Look at this story and see how it’s not much to meet the eyes, but it’s everything for the eyes of faith! Jesus is drawing attention to himself.
- He may just be getting a donkey, but he does it in a way that is miraculous and leaves you looking at him in wonder and mystery. Yes, only the eyes of faith are filled!
- Here’s another example: No one’s going to write home about seeing a man on a donkey. But God’s Word had written through the prophet Zechariah of his promised King who would ride to Jerusalem, on a donkey and told all his people to “Rejoice!...See your King comes to you, righteous and victorious, lowly and riding on a donkey.” (Zechariah 9:9). God said the Savior would be born in Bethlehem, would conduct ministry as light in Galilee, but everyone knew the King to come in the name of the Lord would enter to Zion, to Jerusalem.
That’s why the crowds are freaking out over him. For once, Jesus isn’t shushing the people’s idea that he is the Christ, but saying it out loud in broad daylight with perhaps thousands around him, right through the very gates of Jerusalem. Jesus and these enthusiastic crowds speak in unison. Like two puzzle pieces finally matched together, Jesus shows himself greater than meets the eye by sending for the donkey and riding it in. And the people match it with their praise. They crown his head with all the most significant and richest promises of the Old Testament -
- Hosanna to the Son of David - you are the kingly heir promised to give us an eternal kingdom.
- We welcome you as one who comes to bring us all the promised blessing tied to the name Lord in our Scriptures. You come in that name.
- Hosanna in the highest heaven - we know that heaven too rejoices at this sight of the King who rides to rescue us!
You and I know what happened next. The lowly donkey was returned. And Jesus - well, he went to the temple, not the palace, to the place of spiritual matters, not earthly treasures or territories. It wasn’t just Jerusalem that was his mission and gravitational pull. It’s was the cross they would make him carry, and the death he alone could die - and wanted to - for you. Such an entrance, such a statement of being the promised King - was Jesus making a statement on record that he wouldn’t take back; he was pressing a button he wouldn’t un-press. He claimed to be King at the very hour his enemies hated him the most, the very hour when he knew the Father’s will was the lamb be led to the slaughter, to bear our curse and win the victory over the devil and rule over death and hell forever. “For this I came,” he says.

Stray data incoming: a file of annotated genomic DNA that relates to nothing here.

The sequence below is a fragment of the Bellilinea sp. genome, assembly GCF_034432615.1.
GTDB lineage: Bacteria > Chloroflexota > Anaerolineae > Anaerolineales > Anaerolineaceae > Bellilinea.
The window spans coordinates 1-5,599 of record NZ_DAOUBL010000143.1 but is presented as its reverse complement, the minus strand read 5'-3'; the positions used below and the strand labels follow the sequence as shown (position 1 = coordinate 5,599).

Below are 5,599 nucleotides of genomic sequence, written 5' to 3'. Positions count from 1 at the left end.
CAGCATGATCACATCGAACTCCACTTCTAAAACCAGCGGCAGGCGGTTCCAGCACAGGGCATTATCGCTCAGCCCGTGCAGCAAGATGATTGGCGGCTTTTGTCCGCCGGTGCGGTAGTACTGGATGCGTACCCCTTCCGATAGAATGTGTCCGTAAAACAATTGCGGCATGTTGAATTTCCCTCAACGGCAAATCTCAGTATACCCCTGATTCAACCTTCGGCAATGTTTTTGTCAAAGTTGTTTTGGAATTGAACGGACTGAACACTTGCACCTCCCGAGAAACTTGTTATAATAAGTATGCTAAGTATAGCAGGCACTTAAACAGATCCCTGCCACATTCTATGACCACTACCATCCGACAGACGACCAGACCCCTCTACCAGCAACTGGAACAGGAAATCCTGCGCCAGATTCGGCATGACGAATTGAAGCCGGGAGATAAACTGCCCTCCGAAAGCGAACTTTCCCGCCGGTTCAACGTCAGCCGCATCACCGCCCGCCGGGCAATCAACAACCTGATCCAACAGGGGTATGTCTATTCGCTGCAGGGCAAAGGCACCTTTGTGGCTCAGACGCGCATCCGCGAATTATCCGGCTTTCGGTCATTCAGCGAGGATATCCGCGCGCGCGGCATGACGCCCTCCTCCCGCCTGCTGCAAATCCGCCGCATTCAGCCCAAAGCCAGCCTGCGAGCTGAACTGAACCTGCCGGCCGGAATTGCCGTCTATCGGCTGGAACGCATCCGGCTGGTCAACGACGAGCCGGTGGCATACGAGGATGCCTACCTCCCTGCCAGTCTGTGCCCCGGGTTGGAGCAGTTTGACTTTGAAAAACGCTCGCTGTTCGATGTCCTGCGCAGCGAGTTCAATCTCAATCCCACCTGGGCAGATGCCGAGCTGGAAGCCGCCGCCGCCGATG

You can’t make this up. It’s the very kind of King you want to remember. In fact, it’s the King come and crucified that you want to know and leave all the rest. That’s what I hear as the people put the Scriptures on their lips to praise him. They knew their need, their need to be rescued - sure, they didn’t have all the details straight, but see the cry and shout to him, the greater the celebration, the greater the help they sought! Look how they longed for him and speak something memorized, remembered and not forgotten. Maybe they didn’t have a church year like ours, but they kept these words of God on their hearts. How did they know about Son of David? It’s 2 Samuel 7 - they knew it may be better than we do. They’re grabbing Psalm 118 again and again, never letting it go and finally returning the promise to Jesus, its rightful owner.
In the same way, Palm Sunday Jesus - Holy Week Jesus is exactly the King you have and get to remember. It’s easy for you to ruminate on last week’s guilt or even last year’s or some demon you’ve had for many years. It’s easy to be stung by the nit-picky way you judged your friend, the harsh way you dealt with a child, the proud way you made your spouse pay. It’s easy to live selfishly, greedily, boastfully. It’s easy to yawn and to die in false peace.
Let the church year come and put the fishing pole in your hands, and send you on the road for a donkey on Palm Sunday. Let the church year make it easy to remember your King, to keep awake, to tackle guilt and put sin to death.
It’s Advent. The King is coming again. And for this King ordinary preparations won’t do. We need something more. We need him to have hope. We will look nowhere else, will settle for no other church year than one that proclaims him, his birth, his words, his ministry, his work, his death to save, his resurrection, his kingdom gifts, his coming again. So, we will not start the church year looking to do something new. We’re looking for him. And whenever he comes - if we see him in Word or Sacrament or with our own eyes in his coming glory, we’ll shout, “Hosanna to the King who comes!” Amen.
Preached at Grace Lutheran Church, Milwaukee, WI (www.gracedowntown.org) on December 3, 2017